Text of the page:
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Paolo Troubetzkoy

Paolo Troubetzkoy

Son of a Russian officer, of a princely family, and of the American opera singer Ada Winans, from a very young age he came into contact with artists and intellectuals, in his father's house, Villa Ada, a destination for personalities such as Grandi, Ranzoni, Cremona. Sent to Russia by his father to pursue a military career, Paolo instead returns to Italy and goes to live in Milan, where he works in the studios of Francesco Barzaghi and Ernesto Bazzaro, starting to sculpt. In 1896 he went to Russia to stay there for a few years, periodically returning to Italy; in 1898 in Moscow the Tsar appointed him professor of sculpture at the Academy of Fine Arts and the following year the artist executed the equestrian monument of Alexander II in Petersburg. He made his debut exhibiting in 1900 in the Russian pavilion of the Universal Exposition in Paris; three of his sculptures are immediately purchased by the Luxembourg Museum. After some stays in Paris and the United States, in 1912 he built the Cà Bianca, in Suna, where he settled in 1932. In the meantime he continued to work and travel tirelessly: in 1913 he exhibited at the Secession in Rome; between 1925 and 1935 he frequently stays in Milan, where he paints a bronze and some drawings with the subject of his sister-in-law Amalia and his nephew Giulio. His reputation as a portraitist extends more and more, he paints the portraits of Tolstoy and Segantini, but he is also well known as an "animalist". However, he does not have much luck in the competitions for equestrian monuments banned in Italy. Refined and elegant sculptor of the great Lombard bourgeoisie and the European aristocracy, he models figurines of ladies, horses and agile greyhounds, all cast in bronze.

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Prince Paolo Petrovich Troubetzkoy (also known as Pavel or Paul; Russian: Павел Петрович Трубецкой, romanized: Pavel Petrovich Trubetskoy; Intra, Italy, 15 February 1866 — Pallanza, 12 February 1938) was an artist and a sculptor who was described by George Bernard Shaw as "the most astonishing sculptor of modern times". By birth, he was a member of the ancient House of Trubetskoy.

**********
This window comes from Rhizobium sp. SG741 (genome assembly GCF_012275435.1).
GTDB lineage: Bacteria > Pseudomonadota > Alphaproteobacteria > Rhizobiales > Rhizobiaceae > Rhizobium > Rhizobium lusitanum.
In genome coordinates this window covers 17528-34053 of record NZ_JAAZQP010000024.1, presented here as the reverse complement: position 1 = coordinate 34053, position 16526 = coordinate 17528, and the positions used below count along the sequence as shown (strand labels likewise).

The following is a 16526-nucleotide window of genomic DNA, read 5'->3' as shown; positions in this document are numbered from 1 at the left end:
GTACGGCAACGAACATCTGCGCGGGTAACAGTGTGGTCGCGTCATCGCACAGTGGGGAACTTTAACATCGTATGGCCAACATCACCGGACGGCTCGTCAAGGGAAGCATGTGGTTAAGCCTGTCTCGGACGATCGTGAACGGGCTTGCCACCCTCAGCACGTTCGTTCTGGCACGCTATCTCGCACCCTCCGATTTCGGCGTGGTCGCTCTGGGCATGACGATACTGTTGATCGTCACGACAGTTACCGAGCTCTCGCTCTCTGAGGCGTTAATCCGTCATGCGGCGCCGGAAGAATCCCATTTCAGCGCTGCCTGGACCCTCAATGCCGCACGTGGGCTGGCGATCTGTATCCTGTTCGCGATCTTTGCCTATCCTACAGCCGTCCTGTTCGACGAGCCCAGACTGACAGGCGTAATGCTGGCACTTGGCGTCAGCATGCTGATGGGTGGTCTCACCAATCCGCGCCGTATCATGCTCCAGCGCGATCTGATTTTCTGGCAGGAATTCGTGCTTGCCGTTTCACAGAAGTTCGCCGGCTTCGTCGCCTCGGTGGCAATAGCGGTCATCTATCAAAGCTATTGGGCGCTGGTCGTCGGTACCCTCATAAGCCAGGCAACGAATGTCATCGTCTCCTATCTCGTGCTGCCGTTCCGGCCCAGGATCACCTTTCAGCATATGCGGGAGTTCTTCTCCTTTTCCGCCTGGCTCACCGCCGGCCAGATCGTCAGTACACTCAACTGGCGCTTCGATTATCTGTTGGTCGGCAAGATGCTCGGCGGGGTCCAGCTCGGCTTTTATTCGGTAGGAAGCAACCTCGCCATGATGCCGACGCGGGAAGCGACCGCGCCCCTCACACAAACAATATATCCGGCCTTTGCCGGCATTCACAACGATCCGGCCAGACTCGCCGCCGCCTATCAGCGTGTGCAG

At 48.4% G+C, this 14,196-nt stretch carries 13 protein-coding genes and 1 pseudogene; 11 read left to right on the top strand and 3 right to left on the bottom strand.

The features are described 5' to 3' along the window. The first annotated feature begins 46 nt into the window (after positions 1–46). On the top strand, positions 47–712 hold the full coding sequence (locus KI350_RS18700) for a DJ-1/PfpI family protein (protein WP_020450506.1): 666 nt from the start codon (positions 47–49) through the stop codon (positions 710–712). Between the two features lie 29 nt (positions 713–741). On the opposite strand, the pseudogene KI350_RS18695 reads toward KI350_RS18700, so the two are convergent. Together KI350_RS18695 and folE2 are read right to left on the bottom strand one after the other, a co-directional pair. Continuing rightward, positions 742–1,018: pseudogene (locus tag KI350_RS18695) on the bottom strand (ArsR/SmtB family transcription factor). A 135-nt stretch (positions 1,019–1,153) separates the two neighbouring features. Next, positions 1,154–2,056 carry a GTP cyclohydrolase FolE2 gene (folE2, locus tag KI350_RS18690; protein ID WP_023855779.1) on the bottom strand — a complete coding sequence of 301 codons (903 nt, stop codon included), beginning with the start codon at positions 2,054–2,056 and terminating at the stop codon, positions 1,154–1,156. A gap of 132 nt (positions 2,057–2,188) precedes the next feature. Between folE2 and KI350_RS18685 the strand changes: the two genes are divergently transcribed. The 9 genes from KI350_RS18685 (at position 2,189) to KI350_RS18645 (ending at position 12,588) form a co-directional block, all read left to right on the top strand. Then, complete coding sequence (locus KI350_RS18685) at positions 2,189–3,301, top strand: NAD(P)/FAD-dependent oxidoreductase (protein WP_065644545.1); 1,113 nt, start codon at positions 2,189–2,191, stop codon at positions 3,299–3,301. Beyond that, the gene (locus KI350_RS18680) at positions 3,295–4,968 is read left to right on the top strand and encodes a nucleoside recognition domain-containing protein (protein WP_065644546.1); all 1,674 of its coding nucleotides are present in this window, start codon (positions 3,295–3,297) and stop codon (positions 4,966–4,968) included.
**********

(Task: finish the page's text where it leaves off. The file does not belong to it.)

He was the son of Russian diplomat, Prince Peter Petrovich Troubetzkoy and his second wife, lyric singer Ada Winans (1831-1917). His paternal grandmother was Princess Emilie zu Sayn-Wittgenstein-Sayn (1801-1869), which makes him great-grandson of famous Marshal Prince Peter zu Sayn-Wittgenstein-Berleburg-Ludwigsburg. He worked in Russia, the United States, England and Italy. He was a self-taught artist, although he learned sculpture from Giuseppe Grandi. He is associated with impressionism, due to his ability to grasp sketchy movements in his bronze works. He was heavily influenced by the work of Auguste Rodin and Medardo Rosso. He depicted the society of the Belle Époque. Few of his bronzes are still available in the market. Quite famous is the 35 cm high portrait of Constance Stewart-Richardson called "The Dancer". His work was also part of the sculpture event in the art competition at the 1912 Summer Olympics.

The largest and best known of his works is the monumental equestrian statue of the Russian Tsar Alexander III in St. Petersburg, Russia. The monument was opened in 1909 on the Nevsky Prospekt near the Moskovsky Vokzal terminal. After the Russian revolution of 1917, the Soviet government removed the monument from the main street to the rear of the Russian Museum in St. Petersburg. After the dissolution of the Soviet Union, in 1994, the monument to Alexander was placed in front of the Marble Palace near the embankment of the Neva river, at the former site of the armoured car that transported Lenin from Finland Station.

Troubetzkoy was a vegetarian. His vegetarian friend George Bernard Shaw remarked: “Troubetzkoy is a gigantic and terrifying humanitarian who can do anything with an animal except eat it”.

Alexandra Tolstoy, daughter of the great novelist Leo Tolstoy wrote in her father’s biography: "From time to time he posed – a tiring obligation – for painters and sculptors: for Repin, Pasternak who did a study of the family, Aronson, and Paolo Troubetzkoy. Troubetzkoy, a Russian educated in Italy, did some splendid little statues of Tolstoy – one of him on horseback. Father was very fond of him. A sweet and childlike person in addition to his great gifts, he read practically nothing, spoke little, all his life was wrapped up in sculpture. As a convinced vegetarian he would not eat meat but cried: "Je ne mange pas de cadavre!" if anyone offered him some. In his studio in St. Petersburg there was a whole zoo: a bear, a fox, a horse, and a vegetarian wolf.

Troubetzkoy once said “As I cannot kill I cannot authorize others to kill. Do you see? If you are buying from a butcher you are authorizing him to kill — kill helpless, dumb creatures, which neither I nor you could kill ourselves.”

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Paolo Troubetzkoy Artworks
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